- A-Level Maths

# Probability

**Probability** is used to predict the likeliness of something happening. It is always given between 0 and 1.

An

**experiment**is a repeatable process that can have a number of outcomesAn

**event**is one single or multiple outcomesA

**sample space**is the set of all possible outcomes

For two events, E₁ and E₂, with probabilities P₁ and P₂ respectively:

To find the probability of

**either E₁ or E₂**happening,**add**the two probabilities, P = P₁ + P₂To find the probability of

**both E₁ and E₂**happening,**multiply**the two probabilities, P = P₁ x P₂

The sample space for rolling two fair six-sided dice and adding up the numbers that show would look like this:

To work out the probability of getting a particular result, you count how many times the result occurs and divide by the total number, 36 (since 6² = 36). So to work out the probability of getting a 10, count the number of tens and divide by 36: 3/36 = 0.0833

Generally, give your answers as decimals to three significant figures

## Conditional Probability

If the probability of an event is dependent on the outcome of the previous event, it is called **conditional**. Conditional probability is noted using a vertical line between the events:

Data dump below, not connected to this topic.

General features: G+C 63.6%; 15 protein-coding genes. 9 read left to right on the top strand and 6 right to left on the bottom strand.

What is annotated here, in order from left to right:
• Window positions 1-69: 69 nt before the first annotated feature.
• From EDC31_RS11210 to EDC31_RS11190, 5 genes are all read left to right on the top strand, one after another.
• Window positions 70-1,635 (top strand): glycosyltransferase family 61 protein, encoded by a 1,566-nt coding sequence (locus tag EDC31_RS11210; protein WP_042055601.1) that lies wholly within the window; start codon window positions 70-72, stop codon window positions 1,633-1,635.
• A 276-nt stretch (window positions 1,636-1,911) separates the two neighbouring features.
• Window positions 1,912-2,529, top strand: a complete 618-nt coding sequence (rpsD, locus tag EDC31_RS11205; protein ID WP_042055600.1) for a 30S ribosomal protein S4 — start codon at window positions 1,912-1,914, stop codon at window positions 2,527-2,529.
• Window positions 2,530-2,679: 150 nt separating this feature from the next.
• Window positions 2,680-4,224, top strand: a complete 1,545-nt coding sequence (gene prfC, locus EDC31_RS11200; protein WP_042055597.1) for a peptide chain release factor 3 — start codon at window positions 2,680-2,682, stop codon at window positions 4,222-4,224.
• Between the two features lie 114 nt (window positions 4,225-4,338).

The probability of B occurring, given that A has already occurred is given by P(B|A)

For two **independent events:**

P(A|B) = P(A|B') = P(A)

Experiments with conditional probability can be calculated using a **two-way table**/restricted sample space:

## Venn Diagrams

A **Venn diagram** is used to represent events happening. The rectangle represents the sample space, and the subsets within it represent certain events. **Set notation** is used to describe events within a sample space:

A∩B represents the intersection

A ∪ B represents the union

Adding a dash, ', means the compliment, or "not"

The **addition formula** is very useful:

P(A ∪ B) = P(A) + P(B) - P(A ∩ B)

### Mutually Exclusive Events

As you can see from the Venn diagrams, **mutually exclusive events do not intersect**. This means there is no overlap, so:

P(A or B) = P(A) + P(B)

### Independent Events

When one event has no effect on the other, the two events are described as **independent**. Therefore:

P(A ∪ B) = P(A) x P(B)

### Conditional Probability in Venn Diagrams

You can find conditional probability easily from Venn diagrams using the **multiplication formula**:

P(B|A) = P(B ∩ A) / P(A)

## Tree Diagrams

**Tree diagrams** are used to show the outcomes of two or more events happening, one after the other.

For example, if there are 3 red tokens and 7 blue tokens in a bag, and two are chosen one after the other without replacement (the first is not put back into the bag), a tree diagram can model this:

When you have worked out the probability of each branch, add them together - if they sum to 1, it is correct.

### Conditional Probability in tree diagrams

Tree diagrams show conditional probability in their second and third etc columns.

The multiplication formula still applies:

P(B|A) = P(B ∩ A) / P(A)